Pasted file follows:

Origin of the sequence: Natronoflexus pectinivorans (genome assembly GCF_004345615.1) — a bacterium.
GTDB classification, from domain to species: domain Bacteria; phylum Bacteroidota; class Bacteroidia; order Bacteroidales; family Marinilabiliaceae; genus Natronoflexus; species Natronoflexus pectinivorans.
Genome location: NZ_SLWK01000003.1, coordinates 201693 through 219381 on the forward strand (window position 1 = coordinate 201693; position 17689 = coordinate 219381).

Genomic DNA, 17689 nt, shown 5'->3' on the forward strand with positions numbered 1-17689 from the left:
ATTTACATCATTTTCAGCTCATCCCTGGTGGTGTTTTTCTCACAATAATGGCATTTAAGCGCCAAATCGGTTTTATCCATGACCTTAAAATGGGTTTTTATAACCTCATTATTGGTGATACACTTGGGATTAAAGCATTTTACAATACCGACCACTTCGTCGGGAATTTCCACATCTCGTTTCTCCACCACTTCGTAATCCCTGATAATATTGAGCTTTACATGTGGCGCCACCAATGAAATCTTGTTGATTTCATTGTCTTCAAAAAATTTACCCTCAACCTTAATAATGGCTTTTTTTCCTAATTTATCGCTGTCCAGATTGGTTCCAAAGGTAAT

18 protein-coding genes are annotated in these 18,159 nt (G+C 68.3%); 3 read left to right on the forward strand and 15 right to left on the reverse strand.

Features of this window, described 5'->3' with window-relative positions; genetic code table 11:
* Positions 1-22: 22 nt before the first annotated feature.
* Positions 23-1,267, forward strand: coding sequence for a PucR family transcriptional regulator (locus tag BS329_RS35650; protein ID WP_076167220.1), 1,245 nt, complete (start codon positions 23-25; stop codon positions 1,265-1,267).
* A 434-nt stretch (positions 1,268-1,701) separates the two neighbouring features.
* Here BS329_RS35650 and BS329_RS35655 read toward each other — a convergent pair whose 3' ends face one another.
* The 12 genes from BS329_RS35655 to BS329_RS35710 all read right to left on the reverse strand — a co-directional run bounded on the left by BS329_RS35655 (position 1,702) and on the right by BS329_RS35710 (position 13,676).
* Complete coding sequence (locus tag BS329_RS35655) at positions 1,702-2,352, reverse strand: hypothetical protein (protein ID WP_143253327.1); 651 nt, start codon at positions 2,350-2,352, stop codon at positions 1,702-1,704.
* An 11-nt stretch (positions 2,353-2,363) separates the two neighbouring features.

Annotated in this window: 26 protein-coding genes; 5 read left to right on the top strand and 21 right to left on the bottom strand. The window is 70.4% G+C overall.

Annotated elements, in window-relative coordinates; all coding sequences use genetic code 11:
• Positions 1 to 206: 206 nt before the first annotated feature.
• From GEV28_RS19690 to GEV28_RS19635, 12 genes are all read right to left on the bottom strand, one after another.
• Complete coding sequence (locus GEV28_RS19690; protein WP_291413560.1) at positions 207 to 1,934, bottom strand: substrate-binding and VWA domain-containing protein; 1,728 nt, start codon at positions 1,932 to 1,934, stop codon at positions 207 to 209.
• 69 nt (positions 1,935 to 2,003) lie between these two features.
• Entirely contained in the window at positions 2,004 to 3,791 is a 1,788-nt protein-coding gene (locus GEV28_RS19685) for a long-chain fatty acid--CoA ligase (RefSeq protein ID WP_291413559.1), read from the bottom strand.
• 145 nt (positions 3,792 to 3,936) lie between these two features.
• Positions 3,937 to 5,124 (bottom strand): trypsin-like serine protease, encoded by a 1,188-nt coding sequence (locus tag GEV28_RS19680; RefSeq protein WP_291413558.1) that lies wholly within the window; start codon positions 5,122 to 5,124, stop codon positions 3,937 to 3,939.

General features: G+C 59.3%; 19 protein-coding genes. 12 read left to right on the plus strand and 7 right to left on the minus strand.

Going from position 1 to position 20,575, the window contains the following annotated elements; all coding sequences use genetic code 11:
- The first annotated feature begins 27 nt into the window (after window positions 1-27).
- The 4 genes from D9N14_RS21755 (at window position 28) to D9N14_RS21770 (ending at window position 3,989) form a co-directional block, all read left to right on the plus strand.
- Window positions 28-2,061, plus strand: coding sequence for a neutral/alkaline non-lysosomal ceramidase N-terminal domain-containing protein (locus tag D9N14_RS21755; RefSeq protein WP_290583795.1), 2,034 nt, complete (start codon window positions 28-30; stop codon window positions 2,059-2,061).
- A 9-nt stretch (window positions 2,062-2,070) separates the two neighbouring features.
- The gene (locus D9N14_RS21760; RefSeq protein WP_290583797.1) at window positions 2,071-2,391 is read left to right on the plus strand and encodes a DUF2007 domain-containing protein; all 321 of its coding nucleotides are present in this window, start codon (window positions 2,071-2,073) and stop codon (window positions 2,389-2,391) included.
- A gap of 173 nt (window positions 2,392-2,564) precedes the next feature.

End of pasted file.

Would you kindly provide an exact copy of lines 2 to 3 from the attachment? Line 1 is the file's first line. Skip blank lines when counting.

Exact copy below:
GTDB classification, from domain to species: domain Bacteria; phylum Bacteroidota; class Bacteroidia; order Bacteroidales; family Marinilabiliaceae; genus Natronoflexus; species Natronoflexus pectinivorans.
Genome location: NZ_SLWK01000003.1, coordinates 201693 through 219381 on the forward strand (window position 1 = coordinate 201693; position 17689 = coordinate 219381).